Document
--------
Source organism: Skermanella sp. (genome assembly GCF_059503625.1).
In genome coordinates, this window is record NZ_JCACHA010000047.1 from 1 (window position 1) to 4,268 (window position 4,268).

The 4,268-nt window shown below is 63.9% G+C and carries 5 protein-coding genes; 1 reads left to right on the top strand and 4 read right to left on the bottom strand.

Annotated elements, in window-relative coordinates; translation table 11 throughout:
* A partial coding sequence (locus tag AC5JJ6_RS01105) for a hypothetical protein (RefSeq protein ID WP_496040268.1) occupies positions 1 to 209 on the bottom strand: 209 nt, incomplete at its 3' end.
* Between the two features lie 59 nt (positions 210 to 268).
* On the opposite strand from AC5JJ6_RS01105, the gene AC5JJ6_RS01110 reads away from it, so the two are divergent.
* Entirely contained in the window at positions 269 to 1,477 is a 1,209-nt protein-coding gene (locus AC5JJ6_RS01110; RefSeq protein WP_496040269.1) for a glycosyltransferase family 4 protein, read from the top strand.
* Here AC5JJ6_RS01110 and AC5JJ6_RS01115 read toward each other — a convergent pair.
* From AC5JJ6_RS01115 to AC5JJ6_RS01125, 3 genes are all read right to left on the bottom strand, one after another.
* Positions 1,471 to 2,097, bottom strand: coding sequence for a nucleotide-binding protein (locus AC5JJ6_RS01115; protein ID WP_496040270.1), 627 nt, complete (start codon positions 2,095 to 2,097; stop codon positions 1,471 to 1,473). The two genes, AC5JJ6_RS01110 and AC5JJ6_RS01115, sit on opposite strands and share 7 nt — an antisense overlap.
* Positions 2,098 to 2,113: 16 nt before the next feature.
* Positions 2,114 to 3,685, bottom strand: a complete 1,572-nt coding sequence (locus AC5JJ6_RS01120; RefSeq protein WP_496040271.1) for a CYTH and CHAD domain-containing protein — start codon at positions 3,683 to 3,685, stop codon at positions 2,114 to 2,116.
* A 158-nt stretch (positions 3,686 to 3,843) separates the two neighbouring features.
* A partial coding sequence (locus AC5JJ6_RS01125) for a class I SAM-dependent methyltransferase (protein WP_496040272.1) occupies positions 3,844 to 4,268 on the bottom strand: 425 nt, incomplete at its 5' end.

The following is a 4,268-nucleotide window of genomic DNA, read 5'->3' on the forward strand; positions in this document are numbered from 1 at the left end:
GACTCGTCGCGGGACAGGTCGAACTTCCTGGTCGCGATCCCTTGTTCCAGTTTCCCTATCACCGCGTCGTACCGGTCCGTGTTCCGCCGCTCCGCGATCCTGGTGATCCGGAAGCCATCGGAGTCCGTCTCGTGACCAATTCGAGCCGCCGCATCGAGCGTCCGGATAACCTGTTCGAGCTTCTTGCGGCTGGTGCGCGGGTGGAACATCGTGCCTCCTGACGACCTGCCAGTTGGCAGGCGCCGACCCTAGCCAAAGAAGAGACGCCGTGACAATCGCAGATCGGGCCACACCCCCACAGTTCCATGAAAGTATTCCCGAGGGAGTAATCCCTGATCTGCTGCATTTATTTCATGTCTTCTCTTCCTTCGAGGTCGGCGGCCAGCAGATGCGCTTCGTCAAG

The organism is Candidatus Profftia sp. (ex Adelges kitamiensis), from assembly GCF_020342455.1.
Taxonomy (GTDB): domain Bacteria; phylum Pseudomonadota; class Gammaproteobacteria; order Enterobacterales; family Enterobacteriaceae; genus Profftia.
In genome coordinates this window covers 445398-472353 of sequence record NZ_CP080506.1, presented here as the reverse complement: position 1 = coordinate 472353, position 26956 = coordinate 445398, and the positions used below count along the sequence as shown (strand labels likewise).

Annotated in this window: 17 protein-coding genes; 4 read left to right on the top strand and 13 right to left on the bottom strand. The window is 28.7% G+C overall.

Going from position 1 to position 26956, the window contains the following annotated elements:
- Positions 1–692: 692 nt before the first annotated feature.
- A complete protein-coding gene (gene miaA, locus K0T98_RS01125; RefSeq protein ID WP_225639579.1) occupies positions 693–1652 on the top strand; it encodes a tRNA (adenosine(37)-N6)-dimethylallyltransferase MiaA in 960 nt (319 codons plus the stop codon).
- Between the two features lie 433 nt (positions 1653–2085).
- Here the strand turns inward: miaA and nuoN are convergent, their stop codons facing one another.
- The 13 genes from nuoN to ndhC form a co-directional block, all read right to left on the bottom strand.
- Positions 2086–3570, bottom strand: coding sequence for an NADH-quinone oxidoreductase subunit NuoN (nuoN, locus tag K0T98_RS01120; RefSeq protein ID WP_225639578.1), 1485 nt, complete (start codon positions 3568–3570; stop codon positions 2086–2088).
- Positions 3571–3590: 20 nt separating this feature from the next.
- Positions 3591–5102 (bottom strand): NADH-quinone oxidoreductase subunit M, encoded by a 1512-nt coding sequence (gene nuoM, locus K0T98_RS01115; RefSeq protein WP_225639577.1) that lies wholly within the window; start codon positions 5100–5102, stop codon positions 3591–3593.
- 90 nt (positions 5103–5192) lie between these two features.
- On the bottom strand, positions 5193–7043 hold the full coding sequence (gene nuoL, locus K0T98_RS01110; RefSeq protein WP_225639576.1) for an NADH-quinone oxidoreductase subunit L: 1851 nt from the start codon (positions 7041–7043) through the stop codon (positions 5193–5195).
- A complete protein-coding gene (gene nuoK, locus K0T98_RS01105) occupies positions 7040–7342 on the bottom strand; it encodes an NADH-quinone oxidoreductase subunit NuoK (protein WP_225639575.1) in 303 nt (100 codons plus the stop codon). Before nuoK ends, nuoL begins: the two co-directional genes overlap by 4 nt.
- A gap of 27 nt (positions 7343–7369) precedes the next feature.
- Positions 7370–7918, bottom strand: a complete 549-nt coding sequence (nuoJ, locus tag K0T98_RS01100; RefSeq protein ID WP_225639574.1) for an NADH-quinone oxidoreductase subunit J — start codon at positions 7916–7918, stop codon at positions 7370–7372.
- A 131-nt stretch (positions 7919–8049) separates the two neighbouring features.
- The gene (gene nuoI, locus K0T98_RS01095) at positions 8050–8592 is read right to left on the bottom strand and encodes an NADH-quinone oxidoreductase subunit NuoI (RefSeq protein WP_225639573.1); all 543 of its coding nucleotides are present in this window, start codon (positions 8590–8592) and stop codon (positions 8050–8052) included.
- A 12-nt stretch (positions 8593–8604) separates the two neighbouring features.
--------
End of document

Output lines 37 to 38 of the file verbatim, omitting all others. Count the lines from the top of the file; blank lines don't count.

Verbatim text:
- The gene (gene nuoI, locus K0T98_RS01095) at positions 8050–8592 is read right to left on the bottom strand and encodes an NADH-quinone oxidoreductase subunit NuoI (RefSeq protein WP_225639573.1); all 543 of its coding nucleotides are present in this window, start codon (positions 8590–8592) and stop codon (positions 8050–8052) included.
- A 12-nt stretch (positions 8593–8604) separates the two neighbouring features.